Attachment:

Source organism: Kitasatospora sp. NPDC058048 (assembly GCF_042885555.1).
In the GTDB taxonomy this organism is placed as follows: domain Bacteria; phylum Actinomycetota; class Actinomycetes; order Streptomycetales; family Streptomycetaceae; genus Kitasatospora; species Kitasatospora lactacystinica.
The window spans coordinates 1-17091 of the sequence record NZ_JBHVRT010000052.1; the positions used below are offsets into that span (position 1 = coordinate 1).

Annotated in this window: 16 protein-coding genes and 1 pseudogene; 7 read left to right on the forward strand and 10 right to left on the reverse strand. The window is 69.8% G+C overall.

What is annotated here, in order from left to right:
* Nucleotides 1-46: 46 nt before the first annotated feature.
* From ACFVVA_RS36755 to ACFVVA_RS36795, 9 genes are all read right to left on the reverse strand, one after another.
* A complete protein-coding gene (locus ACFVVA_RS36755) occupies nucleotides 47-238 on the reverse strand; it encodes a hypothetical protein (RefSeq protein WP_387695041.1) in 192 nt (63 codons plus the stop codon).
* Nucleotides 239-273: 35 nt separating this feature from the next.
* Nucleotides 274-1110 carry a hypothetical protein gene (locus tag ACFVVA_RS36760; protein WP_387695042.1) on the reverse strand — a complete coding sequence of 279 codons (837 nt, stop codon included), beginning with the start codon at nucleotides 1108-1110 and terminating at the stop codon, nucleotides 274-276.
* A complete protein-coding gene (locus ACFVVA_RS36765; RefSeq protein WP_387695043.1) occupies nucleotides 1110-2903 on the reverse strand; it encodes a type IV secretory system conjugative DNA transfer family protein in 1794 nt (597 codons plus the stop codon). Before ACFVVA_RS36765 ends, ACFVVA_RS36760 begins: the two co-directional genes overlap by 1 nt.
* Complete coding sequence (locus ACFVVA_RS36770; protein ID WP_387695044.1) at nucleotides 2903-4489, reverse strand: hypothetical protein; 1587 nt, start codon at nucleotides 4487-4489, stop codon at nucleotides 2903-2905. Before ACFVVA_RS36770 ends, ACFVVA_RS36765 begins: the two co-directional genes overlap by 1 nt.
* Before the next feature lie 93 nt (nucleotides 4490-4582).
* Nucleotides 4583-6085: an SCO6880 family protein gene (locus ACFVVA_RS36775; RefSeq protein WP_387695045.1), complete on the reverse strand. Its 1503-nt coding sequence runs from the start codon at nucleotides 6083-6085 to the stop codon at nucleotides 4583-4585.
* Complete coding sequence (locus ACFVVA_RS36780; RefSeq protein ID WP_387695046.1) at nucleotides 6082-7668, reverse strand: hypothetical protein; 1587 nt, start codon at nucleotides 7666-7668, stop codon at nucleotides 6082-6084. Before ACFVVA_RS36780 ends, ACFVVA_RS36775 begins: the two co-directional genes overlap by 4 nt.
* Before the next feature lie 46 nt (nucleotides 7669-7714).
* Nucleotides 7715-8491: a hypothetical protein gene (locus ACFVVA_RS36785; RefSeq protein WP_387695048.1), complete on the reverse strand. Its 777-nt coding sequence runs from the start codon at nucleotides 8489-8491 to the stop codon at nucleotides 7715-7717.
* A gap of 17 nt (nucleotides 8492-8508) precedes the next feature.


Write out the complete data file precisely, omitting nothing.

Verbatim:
Source organism: Kitasatospora sp. NPDC058048 (assembly GCF_042885555.1).
In the GTDB taxonomy this organism is placed as follows: domain Bacteria; phylum Actinomycetota; class Actinomycetes; order Streptomycetales; family Streptomycetaceae; genus Kitasatospora; species Kitasatospora lactacystinica.
The window spans coordinates 1-17091 of the sequence record NZ_JBHVRT010000052.1; the positions used below are offsets into that span (position 1 = coordinate 1).

Annotated in this window: 16 protein-coding genes and 1 pseudogene; 7 read left to right on the forward strand and 10 right to left on the reverse strand. The window is 69.8% G+C overall.

What is annotated here, in order from left to right:
* Nucleotides 1-46: 46 nt before the first annotated feature.
* From ACFVVA_RS36755 to ACFVVA_RS36795, 9 genes are all read right to left on the reverse strand, one after another.
* A complete protein-coding gene (locus ACFVVA_RS36755) occupies nucleotides 47-238 on the reverse strand; it encodes a hypothetical protein (RefSeq protein WP_387695041.1) in 192 nt (63 codons plus the stop codon).
* Nucleotides 239-273: 35 nt separating this feature from the next.
* Nucleotides 274-1110 carry a hypothetical protein gene (locus tag ACFVVA_RS36760; protein WP_387695042.1) on the reverse strand — a complete coding sequence of 279 codons (837 nt, stop codon included), beginning with the start codon at nucleotides 1108-1110 and terminating at the stop codon, nucleotides 274-276.
* A complete protein-coding gene (locus ACFVVA_RS36765; RefSeq protein WP_387695043.1) occupies nucleotides 1110-2903 on the reverse strand; it encodes a type IV secretory system conjugative DNA transfer family protein in 1794 nt (597 codons plus the stop codon). Before ACFVVA_RS36765 ends, ACFVVA_RS36760 begins: the two co-directional genes overlap by 1 nt.
* Complete coding sequence (locus ACFVVA_RS36770; protein ID WP_387695044.1) at nucleotides 2903-4489, reverse strand: hypothetical protein; 1587 nt, start codon at nucleotides 4487-4489, stop codon at nucleotides 2903-2905. Before ACFVVA_RS36770 ends, ACFVVA_RS36765 begins: the two co-directional genes overlap by 1 nt.
* Before the next feature lie 93 nt (nucleotides 4490-4582).
* Nucleotides 4583-6085: an SCO6880 family protein gene (locus ACFVVA_RS36775; RefSeq protein WP_387695045.1), complete on the reverse strand. Its 1503-nt coding sequence runs from the start codon at nucleotides 6083-6085 to the stop codon at nucleotides 4583-4585.
* Complete coding sequence (locus ACFVVA_RS36780; RefSeq protein ID WP_387695046.1) at nucleotides 6082-7668, reverse strand: hypothetical protein; 1587 nt, start codon at nucleotides 7666-7668, stop codon at nucleotides 6082-6084. Before ACFVVA_RS36780 ends, ACFVVA_RS36775 begins: the two co-directional genes overlap by 4 nt.
* Before the next feature lie 46 nt (nucleotides 7669-7714).
* Nucleotides 7715-8491: a hypothetical protein gene (locus ACFVVA_RS36785; RefSeq protein WP_387695048.1), complete on the reverse strand. Its 777-nt coding sequence runs from the start codon at nucleotides 8489-8491 to the stop codon at nucleotides 7715-7717.
* A gap of 17 nt (nucleotides 8492-8508) precedes the next feature.